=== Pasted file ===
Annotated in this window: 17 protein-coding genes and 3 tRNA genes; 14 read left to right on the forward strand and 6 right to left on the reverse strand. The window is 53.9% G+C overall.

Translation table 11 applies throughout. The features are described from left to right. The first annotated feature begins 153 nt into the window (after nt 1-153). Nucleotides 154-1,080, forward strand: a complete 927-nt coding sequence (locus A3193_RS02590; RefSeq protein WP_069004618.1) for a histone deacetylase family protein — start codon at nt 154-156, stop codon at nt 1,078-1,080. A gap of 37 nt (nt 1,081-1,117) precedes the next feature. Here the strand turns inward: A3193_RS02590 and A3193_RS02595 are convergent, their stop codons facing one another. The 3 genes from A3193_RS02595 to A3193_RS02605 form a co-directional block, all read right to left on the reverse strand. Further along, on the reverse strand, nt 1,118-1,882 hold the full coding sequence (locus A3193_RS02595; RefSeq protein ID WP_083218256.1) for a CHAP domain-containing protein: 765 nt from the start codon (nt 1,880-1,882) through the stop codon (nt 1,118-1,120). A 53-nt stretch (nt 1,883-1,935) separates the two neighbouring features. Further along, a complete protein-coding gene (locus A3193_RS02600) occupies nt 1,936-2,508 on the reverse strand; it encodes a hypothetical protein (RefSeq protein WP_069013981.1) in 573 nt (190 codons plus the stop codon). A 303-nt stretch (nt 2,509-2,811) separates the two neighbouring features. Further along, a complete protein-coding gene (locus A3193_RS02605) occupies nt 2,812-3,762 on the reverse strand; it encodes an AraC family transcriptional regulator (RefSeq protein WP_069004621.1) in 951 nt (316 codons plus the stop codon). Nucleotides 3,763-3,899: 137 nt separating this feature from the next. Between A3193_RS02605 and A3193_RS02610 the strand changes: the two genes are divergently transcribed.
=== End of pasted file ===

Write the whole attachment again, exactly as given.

Annotated in this window: 17 protein-coding genes and 3 tRNA genes; 14 read left to right on the forward strand and 6 right to left on the reverse strand. The window is 53.9% G+C overall.

Translation table 11 applies throughout. The features are described from left to right. The first annotated feature begins 153 nt into the window (after nt 1-153). Nucleotides 154-1,080, forward strand: a complete 927-nt coding sequence (locus A3193_RS02590; RefSeq protein WP_069004618.1) for a histone deacetylase family protein — start codon at nt 154-156, stop codon at nt 1,078-1,080. A gap of 37 nt (nt 1,081-1,117) precedes the next feature. Here the strand turns inward: A3193_RS02590 and A3193_RS02595 are convergent, their stop codons facing one another. The 3 genes from A3193_RS02595 to A3193_RS02605 form a co-directional block, all read right to left on the reverse strand. Further along, on the reverse strand, nt 1,118-1,882 hold the full coding sequence (locus A3193_RS02595; RefSeq protein ID WP_083218256.1) for a CHAP domain-containing protein: 765 nt from the start codon (nt 1,880-1,882) through the stop codon (nt 1,118-1,120). A 53-nt stretch (nt 1,883-1,935) separates the two neighbouring features. Further along, a complete protein-coding gene (locus A3193_RS02600) occupies nt 1,936-2,508 on the reverse strand; it encodes a hypothetical protein (RefSeq protein WP_069013981.1) in 573 nt (190 codons plus the stop codon). A 303-nt stretch (nt 2,509-2,811) separates the two neighbouring features. Further along, a complete protein-coding gene (locus A3193_RS02605) occupies nt 2,812-3,762 on the reverse strand; it encodes an AraC family transcriptional regulator (RefSeq protein WP_069004621.1) in 951 nt (316 codons plus the stop codon). Nucleotides 3,763-3,899: 137 nt separating this feature from the next. Between A3193_RS02605 and A3193_RS02610 the strand changes: the two genes are divergently transcribed.